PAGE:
SBD/October 25, 2013/Franchises

Columnist: Sabres' Pegula Will Turn Team Around Only If Fans Stay Away

Sabres fans, while loyal, have been known to boo players off the ice this year
Sabres fans "have come to accept failure," leaving team Owner Terry Pegula under "no pressure to listen to a fan base desperate for change," according to Bucky Gleason of the BUFFALO NEWS. Sabres fans "continue whining" about GM Darcy Regier, along with "suffering, a lack of entertainment, a lack of leadership." But it "starts in Buffalo where it started in Boston, with the owner." Bruins Owner Jeremy Jacobs for years was "viewed as a villain in Boston." Fans who "called him a tightwad thought he was the primary obstacle between the Bruins and the Stanley Cup." While the Bruins "never released actual figures," estimates had their season-ticket base "dipping to 5,000 or less" in the years following the '04-05 lockout. Only when "an unhealthy blend of disdain and indifference showed up in gate receipts did Jacobs understand the depth of the fans' disgust," which "forced major changes, starting with the front office." Similarly, Pegula can "run the Sabres how he chooses, but fans can spend their money how they choose, too." Gleason: "Consumers wouldn't continue buying rotten vegetables from the same market, so why do Sabres fans continue coming back no matter how nauseating the product?" NHL owners "equate success to attendance," and they "equate attendance to acceptance" (BUFFALO NEWS, 10/24). In Toronto, Damien Cox writes the Sabres have become "yet another case study on how money doesn't always cure all in pro sports." Pegula "inherited a team that had record back-to-back seasons of 100- and 96-points and has taken it straight downward." Instead of "responding positively to the infusion of cash, the Sabres haven’t made the playoffs since." Fans' anger right now "seems largely directed at Reiger," but also seems to be "increasingly targeted at Pegula" (, 10/25).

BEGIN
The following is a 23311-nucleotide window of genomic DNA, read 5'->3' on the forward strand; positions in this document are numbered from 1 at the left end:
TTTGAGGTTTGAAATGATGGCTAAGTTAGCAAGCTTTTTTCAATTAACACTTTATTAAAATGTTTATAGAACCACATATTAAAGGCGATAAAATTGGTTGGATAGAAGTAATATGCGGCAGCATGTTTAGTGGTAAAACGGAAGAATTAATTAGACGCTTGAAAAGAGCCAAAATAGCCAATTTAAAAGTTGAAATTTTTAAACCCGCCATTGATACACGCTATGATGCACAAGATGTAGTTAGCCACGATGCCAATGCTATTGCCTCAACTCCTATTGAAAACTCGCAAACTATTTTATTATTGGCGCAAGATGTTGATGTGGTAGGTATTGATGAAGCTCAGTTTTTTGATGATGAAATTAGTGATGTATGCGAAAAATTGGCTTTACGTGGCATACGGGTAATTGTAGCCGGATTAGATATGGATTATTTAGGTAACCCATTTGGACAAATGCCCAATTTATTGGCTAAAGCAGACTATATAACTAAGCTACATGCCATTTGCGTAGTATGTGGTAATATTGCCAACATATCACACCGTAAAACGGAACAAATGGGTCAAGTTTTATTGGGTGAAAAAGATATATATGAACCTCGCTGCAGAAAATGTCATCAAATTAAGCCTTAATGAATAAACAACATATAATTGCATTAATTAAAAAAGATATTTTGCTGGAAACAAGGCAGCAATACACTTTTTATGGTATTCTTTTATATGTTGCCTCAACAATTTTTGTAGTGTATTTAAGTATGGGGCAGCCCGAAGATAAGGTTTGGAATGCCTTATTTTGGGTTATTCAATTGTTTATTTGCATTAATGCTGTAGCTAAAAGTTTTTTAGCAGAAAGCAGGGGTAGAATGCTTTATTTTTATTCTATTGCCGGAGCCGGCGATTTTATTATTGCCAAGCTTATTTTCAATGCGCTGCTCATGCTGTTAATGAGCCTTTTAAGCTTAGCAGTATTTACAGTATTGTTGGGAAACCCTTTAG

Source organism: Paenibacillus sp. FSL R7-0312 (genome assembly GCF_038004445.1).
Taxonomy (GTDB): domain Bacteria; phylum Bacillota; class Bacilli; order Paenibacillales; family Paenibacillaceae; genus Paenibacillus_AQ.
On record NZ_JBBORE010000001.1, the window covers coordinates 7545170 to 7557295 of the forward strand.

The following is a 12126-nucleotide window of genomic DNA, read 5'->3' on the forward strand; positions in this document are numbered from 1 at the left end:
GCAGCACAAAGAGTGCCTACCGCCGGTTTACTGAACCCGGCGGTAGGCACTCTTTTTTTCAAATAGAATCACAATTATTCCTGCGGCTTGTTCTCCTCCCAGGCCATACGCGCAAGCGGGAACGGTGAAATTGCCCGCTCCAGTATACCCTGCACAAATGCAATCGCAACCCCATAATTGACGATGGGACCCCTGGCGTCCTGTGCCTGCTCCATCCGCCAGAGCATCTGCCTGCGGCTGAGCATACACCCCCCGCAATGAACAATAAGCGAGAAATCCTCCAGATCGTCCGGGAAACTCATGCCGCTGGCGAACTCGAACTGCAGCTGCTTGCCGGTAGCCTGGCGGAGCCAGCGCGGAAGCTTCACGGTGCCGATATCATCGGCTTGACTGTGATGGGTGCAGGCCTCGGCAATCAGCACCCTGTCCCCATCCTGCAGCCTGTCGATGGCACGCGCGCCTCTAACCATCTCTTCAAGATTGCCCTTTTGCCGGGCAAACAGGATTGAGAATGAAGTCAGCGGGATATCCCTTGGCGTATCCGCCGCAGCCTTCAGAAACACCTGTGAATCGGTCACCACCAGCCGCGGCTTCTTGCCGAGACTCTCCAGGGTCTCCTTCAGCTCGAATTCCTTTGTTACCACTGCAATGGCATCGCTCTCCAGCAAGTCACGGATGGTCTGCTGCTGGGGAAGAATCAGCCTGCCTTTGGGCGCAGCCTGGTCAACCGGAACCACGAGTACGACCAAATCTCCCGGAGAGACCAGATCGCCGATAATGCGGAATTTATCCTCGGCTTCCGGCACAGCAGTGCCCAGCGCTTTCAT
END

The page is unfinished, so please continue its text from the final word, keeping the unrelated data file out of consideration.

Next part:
: The AP's John Wawrow wrote as if the "worst start in franchise history isn't bad enough," Sabres President Ted Black during his weekly show on WGR-AM "braced his team's win-starved fans for potentially more tough times." Black emphasized the team's "intention to stay the course in developing their prospects this season." He said, ''When we're in a transition year like this, it is going to be difficult. It's going to be difficult to stomach the short run. The fans that follow this team, they signed up for this team, they signed up for a rough road.'' Black "isn't shying from the frustration and criticism directed at management." He said, "I'm not going to go anywhere and hide under a bed and wish I didn't have to do this or that. I'm going to do my damnedest to turn this thing around." Wawrow noted the Sabres have "been routinely booed off the ice by a once-loyal fan-base that's grown increasingly frustrated." Chants of "Fire Darcy!'' have "become familiar during home games." The Sabres "could very well end up" with the NHL's worst record, "and that, according to Black, might not be a bad thing in the long run" (AP, 10/24). 
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